By Rachel Chase
Delaware Technical Community College
After attending an undergraduate research conference, I was inspired to implement a research driven assignment into the statistics courses I teach. Over the last few semesters of trials and tribulations, I have learned much about what works and what doesn’t.
The gist of the project is to have students search for a set of population data within their field of study, then use Excel to crunch some numbers. The conclusion of the project requires them to use their findings to write a data analysis and give a presentation to their peers and faculty advisers. The big picture is not just to have students demonstrate quantitative reasoning using statistics, but be able to explain the W’s (who, what, when, where, why) based on this information.
What I Have Learned
Presentation is a scary word. The second time assigning this, I expressed it to them as the opportunity to show off what they have invested so much of their time in this semester.
No matter how many checkpoints you set up along the way, some students will be unprepared. I now realize this is not a bad thing; the students who were on schedule would often turn to their peers and help them catch up, for example, by explaining the different functions in Excel. This gave me a deeper understanding of who genuinely understands the content.
Students feel violated when asked to write and present in math class. I always explain to students that to be successful as a professional in the field, they will need to be able to communicate both verbally and in writing.
What Surprised Me
Students were proud to present. When I informed them that their faculty advisers were invited to attend, students were quite excited because they had the opportunity to prove how they apply statistics in their field of study.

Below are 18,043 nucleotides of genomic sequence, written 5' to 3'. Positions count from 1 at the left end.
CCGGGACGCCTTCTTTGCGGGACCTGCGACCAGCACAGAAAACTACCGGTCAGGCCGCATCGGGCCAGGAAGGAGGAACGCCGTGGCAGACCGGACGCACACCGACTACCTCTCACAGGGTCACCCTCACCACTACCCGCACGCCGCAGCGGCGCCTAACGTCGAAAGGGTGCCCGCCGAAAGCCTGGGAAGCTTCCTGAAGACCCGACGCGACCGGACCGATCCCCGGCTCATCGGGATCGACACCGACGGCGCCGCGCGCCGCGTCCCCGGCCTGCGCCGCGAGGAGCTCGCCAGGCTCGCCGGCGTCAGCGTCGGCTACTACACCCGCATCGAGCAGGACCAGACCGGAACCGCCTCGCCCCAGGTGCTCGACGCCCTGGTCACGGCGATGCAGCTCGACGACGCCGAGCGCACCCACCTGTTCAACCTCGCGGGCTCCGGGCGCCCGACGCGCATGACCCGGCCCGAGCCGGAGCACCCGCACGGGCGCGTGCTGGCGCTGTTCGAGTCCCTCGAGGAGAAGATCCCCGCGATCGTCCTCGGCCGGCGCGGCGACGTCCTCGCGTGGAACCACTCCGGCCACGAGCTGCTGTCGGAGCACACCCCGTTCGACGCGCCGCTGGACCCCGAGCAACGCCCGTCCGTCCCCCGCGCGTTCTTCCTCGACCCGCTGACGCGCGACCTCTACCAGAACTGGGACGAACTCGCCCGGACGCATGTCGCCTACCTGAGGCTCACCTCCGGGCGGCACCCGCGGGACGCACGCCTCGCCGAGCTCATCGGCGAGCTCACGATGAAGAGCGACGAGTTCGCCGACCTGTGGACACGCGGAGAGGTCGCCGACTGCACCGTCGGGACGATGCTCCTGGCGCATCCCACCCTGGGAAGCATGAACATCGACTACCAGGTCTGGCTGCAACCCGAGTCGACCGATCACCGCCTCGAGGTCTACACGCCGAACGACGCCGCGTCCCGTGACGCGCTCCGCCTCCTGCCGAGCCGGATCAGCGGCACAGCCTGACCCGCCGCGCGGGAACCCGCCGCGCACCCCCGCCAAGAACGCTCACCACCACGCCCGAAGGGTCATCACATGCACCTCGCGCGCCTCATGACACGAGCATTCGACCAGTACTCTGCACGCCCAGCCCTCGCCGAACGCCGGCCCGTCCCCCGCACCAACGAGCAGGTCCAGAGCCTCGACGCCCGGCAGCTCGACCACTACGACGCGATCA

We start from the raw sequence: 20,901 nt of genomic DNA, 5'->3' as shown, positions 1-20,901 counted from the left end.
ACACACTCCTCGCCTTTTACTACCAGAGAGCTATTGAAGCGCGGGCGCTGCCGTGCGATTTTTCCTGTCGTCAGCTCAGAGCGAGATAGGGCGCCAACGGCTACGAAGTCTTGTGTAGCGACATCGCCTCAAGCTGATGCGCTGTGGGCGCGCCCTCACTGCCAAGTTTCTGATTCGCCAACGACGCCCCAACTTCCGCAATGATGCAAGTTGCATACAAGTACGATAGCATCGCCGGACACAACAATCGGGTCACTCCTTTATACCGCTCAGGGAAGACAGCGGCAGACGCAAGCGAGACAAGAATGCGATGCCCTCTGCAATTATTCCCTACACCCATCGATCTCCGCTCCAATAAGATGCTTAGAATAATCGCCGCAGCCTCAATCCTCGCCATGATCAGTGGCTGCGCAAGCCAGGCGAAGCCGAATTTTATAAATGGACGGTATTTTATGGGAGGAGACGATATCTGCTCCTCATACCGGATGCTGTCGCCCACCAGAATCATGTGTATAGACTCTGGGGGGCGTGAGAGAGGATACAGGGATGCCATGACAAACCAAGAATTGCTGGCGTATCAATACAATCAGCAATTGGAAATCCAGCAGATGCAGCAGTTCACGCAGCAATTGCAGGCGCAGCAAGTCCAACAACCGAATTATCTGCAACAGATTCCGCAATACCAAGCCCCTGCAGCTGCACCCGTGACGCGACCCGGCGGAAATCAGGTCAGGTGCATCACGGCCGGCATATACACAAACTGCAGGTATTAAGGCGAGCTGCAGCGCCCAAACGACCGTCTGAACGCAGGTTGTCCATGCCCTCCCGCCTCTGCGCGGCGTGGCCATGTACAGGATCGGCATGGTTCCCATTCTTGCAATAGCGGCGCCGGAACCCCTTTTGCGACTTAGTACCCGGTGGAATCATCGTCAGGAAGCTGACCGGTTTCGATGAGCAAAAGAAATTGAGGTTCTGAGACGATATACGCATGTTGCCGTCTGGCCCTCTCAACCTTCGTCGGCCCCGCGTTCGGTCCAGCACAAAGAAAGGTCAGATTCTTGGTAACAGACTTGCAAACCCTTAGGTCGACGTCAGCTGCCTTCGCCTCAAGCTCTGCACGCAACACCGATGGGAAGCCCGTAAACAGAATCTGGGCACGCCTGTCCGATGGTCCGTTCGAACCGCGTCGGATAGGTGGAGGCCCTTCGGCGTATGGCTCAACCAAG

There is a lot of variety in topics, projects, and content. Some students choose the same general topic, but based on their studies come up with very different results.
Several students deliberately chose certain data values to investigate how one’s understanding of statistics can give them the ability to make their data say what they want. In their presentations, these students explained why they wanted to show that.
Why I Love This Assignment
In the math department we help to support all other disciplines at the college. That said, I want to make sure every student leaves the class understanding how statistics is used in their field.
We have several majors who take this course, as well as many different backgrounds of students. Each student brings a different perspective to the table.
The class periods in a lab dedicated to working on this assignment seems to help form the community in the classroom. Since it is a less formal setting than the classroom, the students tend to talk with each other more frequently when they need help since they may have to wait a few minutes as I circle and check-in around the room.
As for my thoughts on the future, I always find something that needs to be tweaked between semesters. Some examples of former changes are the way in which project directions are written or the way expectations are orally conveyed. The students continue to impress and surprise me semester after semester.
To anyone who is on the fence about if a multi-faceted research project is right for their class, I encourage you to try it. This has changed the dynamic of my classroom in more ways than I could have imagined.